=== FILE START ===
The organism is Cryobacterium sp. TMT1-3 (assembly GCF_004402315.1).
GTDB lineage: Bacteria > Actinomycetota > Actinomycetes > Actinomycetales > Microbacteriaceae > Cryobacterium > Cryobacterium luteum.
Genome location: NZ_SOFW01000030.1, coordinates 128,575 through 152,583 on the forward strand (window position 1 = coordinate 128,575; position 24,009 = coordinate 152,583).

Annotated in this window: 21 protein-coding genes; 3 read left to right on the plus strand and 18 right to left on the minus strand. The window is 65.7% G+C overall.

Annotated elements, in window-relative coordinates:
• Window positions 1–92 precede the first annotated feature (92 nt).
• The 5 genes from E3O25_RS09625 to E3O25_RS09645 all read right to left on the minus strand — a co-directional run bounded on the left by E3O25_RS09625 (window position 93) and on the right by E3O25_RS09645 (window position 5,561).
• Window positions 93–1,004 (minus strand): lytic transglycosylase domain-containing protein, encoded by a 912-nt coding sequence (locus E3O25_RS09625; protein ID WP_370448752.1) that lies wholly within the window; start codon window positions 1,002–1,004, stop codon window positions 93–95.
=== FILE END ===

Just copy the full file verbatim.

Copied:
The organism is Cryobacterium sp. TMT1-3 (assembly GCF_004402315.1).
GTDB lineage: Bacteria > Actinomycetota > Actinomycetes > Actinomycetales > Microbacteriaceae > Cryobacterium > Cryobacterium luteum.
Genome location: NZ_SOFW01000030.1, coordinates 128,575 through 152,583 on the forward strand (window position 1 = coordinate 128,575; position 24,009 = coordinate 152,583).

Annotated in this window: 21 protein-coding genes; 3 read left to right on the plus strand and 18 right to left on the minus strand. The window is 65.7% G+C overall.

Annotated elements, in window-relative coordinates:
• Window positions 1–92 precede the first annotated feature (92 nt).
• The 5 genes from E3O25_RS09625 to E3O25_RS09645 all read right to left on the minus strand — a co-directional run bounded on the left by E3O25_RS09625 (window position 93) and on the right by E3O25_RS09645 (window position 5,561).
• Window positions 93–1,004 (minus strand): lytic transglycosylase domain-containing protein, encoded by a 912-nt coding sequence (locus E3O25_RS09625; protein ID WP_370448752.1) that lies wholly within the window; start codon window positions 1,002–1,004, stop codon window positions 93–95.